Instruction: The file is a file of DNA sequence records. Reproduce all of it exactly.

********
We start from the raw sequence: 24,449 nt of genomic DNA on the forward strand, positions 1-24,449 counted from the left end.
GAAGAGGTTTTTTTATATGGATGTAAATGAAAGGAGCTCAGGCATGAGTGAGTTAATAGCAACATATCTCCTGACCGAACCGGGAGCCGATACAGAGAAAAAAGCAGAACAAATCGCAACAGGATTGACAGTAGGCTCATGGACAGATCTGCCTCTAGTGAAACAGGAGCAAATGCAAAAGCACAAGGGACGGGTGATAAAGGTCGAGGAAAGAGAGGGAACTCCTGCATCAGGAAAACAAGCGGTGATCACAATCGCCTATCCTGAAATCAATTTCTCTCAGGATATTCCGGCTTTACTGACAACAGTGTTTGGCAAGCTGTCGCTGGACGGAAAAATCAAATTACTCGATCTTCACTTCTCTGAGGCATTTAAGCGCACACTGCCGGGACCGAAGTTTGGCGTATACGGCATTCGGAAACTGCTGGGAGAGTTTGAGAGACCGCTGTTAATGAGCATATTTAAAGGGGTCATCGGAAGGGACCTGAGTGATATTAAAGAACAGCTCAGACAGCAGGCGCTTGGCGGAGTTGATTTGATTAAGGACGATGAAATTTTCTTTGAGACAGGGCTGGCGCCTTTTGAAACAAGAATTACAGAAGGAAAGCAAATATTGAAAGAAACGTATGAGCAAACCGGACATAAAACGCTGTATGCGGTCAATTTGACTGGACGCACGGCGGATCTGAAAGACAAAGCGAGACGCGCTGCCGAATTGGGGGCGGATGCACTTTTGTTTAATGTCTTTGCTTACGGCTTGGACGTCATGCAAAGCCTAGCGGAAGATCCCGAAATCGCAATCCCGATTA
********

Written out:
We start from the raw sequence: 24,449 nt of genomic DNA on the forward strand, positions 1-24,449 counted from the left end.
GAAGAGGTTTTTTTATATGGATGTAAATGAAAGGAGCTCAGGCATGAGTGAGTTAATAGCAACATATCTCCTGACCGAACCGGGAGCCGATACAGAGAAAAAAGCAGAACAAATCGCAACAGGATTGACAGTAGGCTCATGGACAGATCTGCCTCTAGTGAAACAGGAGCAAATGCAAAAGCACAAGGGACGGGTGATAAAGGTCGAGGAAAGAGAGGGAACTCCTGCATCAGGAAAACAAGCGGTGATCACAATCGCCTATCCTGAAATCAATTTCTCTCAGGATATTCCGGCTTTACTGACAACAGTGTTTGGCAAGCTGTCGCTGGACGGAAAAATCAAATTACTCGATCTTCACTTCTCTGAGGCATTTAAGCGCACACTGCCGGGACCGAAGTTTGGCGTATACGGCATTCGGAAACTGCTGGGAGAGTTTGAGAGACCGCTGTTAATGAGCATATTTAAAGGGGTCATCGGAAGGGACCTGAGTGATATTAAAGAACAGCTCAGACAGCAGGCGCTTGGCGGAGTTGATTTGATTAAGGACGATGAAATTTTCTTTGAGACAGGGCTGGCGCCTTTTGAAACAAGAATTACAGAAGGAAAGCAAATATTGAAAGAAACGTATGAGCAAACCGGACATAAAACGCTGTATGCGGTCAATTTGACTGGACGCACGGCGGATCTGAAAGACAAAGCGAGACGCGCTGCCGAATTGGGGGCGGATGCACTTTTGTTTAATGTCTTTGCTTACGGCTTGGACGTCATGCAAAGCCTAGCGGAAGATCCCGAAATCGCAATCCCGATTA